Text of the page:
Jeremy Beecham on the government’s ill-thought through plans for secure colleges for young offenders
“Government plans for the largest children’s prison in Europe are bad for children, bad for justice, and bad for the taxpayer”. Not my words, but those of 29 signatories to a letter in The Daily Telegraph, and including chief executives of leading children’s charities, the President of the Royal College of Psychiatry, the chair of the Association of Young Offending Team Managers and other experts.
No-one would argue with the intention to improve the education, and thereby the life chances, of young offenders. But the Coalition’s proposals – within the Criminal Justice and Courts Bill – for a secure college housing a third of young offenders in custody bear all the hallmarks of yet another Grayling gimmick. With a site in Leicestershire going begging, the Lord Chancellor’s latest brainwave was to engage a building firm to design a college housing boys and girls aged 12-17; and then start a tendering process which would lead to potential operators effectively writing their own job description. As a consequence, precious little information would be provided on costs or the precise way in which the institution would be managed.
Last week, Ministers finally published its consultation on the rules governing the establishment, including the revolutionary and transformative suggestion that inmates should be entitled to at least one hot shower a day. The consultation however, will conclude after the legislation is enacted, so that Parliament will have no opportunity of considering the outcome or the government’s response.
There are serious problems with the proposals, including housing all 45 girls now in custody in England in one place, potentially far from home and remote from the local authority services with which they should be in contact. Nor will be any overnight visitor accommodation on site. Also worrying is the prospect of having 12-15 years olds in the same institution, even though they will be housed in separate units.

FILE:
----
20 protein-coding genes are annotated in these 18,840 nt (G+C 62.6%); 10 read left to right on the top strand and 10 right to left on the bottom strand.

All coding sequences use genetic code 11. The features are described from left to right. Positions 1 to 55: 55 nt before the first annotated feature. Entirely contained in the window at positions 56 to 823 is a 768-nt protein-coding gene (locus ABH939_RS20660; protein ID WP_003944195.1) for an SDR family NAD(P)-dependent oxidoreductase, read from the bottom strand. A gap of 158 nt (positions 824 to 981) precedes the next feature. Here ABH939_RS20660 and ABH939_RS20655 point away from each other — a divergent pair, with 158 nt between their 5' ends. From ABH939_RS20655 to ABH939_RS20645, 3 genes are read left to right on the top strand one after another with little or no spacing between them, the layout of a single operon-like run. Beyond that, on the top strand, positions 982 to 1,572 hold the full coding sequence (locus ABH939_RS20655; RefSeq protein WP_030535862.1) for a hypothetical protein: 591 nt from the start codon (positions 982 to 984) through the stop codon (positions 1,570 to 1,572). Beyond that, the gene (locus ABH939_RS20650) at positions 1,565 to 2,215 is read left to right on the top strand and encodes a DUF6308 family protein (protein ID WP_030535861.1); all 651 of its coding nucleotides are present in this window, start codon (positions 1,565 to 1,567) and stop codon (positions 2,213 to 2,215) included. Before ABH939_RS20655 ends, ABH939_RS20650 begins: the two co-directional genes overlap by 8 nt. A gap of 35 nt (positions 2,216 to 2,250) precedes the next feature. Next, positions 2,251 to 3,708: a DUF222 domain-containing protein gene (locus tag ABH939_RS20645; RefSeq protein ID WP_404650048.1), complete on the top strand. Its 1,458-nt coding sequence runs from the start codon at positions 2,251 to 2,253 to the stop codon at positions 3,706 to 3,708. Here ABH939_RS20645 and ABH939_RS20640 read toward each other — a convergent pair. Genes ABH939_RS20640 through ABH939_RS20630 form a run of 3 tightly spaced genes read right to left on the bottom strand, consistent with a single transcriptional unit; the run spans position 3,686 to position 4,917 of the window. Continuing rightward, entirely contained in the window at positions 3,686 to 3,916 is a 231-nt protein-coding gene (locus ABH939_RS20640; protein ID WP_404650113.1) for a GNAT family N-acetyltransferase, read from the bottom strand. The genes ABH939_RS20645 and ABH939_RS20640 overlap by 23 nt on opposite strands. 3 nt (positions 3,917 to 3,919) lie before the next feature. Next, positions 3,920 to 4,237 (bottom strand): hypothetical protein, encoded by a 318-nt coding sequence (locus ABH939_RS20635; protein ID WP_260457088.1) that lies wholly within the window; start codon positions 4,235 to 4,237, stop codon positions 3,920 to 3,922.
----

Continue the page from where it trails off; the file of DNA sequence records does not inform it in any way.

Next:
Furthermore, it is entirely unclear how the educational component (which underpins the government’s rationale for the plan) will work, given that the population will be constantly changing. At Second Reading, Justice Minister Lord Faulks said: “a sufficient bank of time in a secure college would be intended, with an individually tailored plan”. He failed to reply to my questions on what sort of time he was talking about and who would ultimately determine its allocation?
And there is much concern, expressed by the Joint Committee on Human Rights (JCHR) and the Equalities and Human Rights Commission amongst others about the use of force “to maintain good and order and discipline”. The JCHR recommend it only as a last resort and “for the purpose of preventing harm to the child or others and to the extent that the minimum force necessary should be used”.
Our country criminalises children at a much younger age than most and appears reluctant to learn from the experience of others – for example Spain, where Diagrama run the best children’s custody centres in Europe. Or even US, where the Missouri model – with facilities containing no more than 50 beds – is becoming widely adopted. Lord Faulks described the secure college plan as enabling the government to “trial a new approach to youth custody”. But it’s an odd sort of trial that encompasses a third of the total potential number of relevant young offenders.
These half-baked proposals have attracted very little support, and embody the Tories’ typically slavish attachment to outsourcing. They are being pushed through with scant regard to the proper processes of parliamentary scrutiny. Yet another lamentable example of Grayling’s propensity to rush to misjudgement.
Lord Jeremy Beecham is Shadow Justice Minister in the House of Lords. He tweets @JeremyBeecham
Published 22nd October 2014